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Aug 1, 2013
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Romy Madley Croft, the frontwoman of British indie-pop act The xx, found herself speechless when she came to address their concert-goers Tuesday night at the NBC Tent. As she was about to speak, she paused—and that was all the time the crowd needed to go for the loudest cheer of the night, as if to let her know, “Yes, that was an amazing night.” It was extremely fortunate then that frontman Oliver Sim was there to articulate what was written on his female counterpart’s Thank you. We weren’t expecting this.”



Meanwhile at the back, the band’s third member, Jamie Smith, coolly twiddled the night away with his assortment of electronic soundmakers—samplers, drum machines, synthesizers, and, somewhere, a calculator. Together, these three whipped up that sparse, distinct xx sound for a Tuesday evening that’s definitely more exciting than your weekly jog at The Fort.

For one night, the band’s moody, mostly quiet love songs morphed into a live affair that had the packed house feverish at times. The xx is quite the opposite of arena rock, but with thoughtful tweaks to their sound and an army of lights, they made a room full of people very happy.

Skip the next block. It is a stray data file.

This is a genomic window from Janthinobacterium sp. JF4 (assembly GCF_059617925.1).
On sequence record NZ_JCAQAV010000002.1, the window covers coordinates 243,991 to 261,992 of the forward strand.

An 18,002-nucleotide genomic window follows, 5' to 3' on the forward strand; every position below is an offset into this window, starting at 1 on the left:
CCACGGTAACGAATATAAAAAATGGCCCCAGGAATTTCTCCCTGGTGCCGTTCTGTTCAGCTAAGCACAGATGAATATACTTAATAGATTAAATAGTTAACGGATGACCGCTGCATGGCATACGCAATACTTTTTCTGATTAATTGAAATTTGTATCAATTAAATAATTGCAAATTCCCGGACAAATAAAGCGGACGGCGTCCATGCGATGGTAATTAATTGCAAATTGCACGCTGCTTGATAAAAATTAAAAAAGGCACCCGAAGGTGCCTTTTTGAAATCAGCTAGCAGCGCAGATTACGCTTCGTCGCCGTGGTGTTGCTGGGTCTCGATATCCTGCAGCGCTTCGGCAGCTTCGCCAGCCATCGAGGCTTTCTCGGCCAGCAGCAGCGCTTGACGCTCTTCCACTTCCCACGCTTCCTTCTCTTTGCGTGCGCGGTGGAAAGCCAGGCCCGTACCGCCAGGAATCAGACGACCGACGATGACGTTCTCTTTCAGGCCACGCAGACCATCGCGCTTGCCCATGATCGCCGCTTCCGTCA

They emerge with “Try,” a song from their second and most recent album, Coexist.

Like the song, the audience’s first encounter with the band is slow and gentle. A loopy synth line kicks in, signaling the start, and, on cue, a field of smartphones shoot up. Initially, all you see are these mysterious figures awash in a sea of soft, white light blasting from behind. Through the fog, Oliver Sim’s deep voice cuts in, and a verse after, Romy Madley Croft catches up in stride to provide harmony.

Throughout the concert, the two take turns playing up the crowd. Oliver would dance around with his bass guitar, while Romy would whisper her lines just loud enough, as if to tell the audience to come closer. Sometimes, they would face each other, and play their parts like two actors feeding each other lines. Jamie played like he was doing a live remix of the tracks, letting the deep bass notes linger a little longer while also boosting the force of his beats at times.



NEXT: The Light Party


Photos by Paul Mondok
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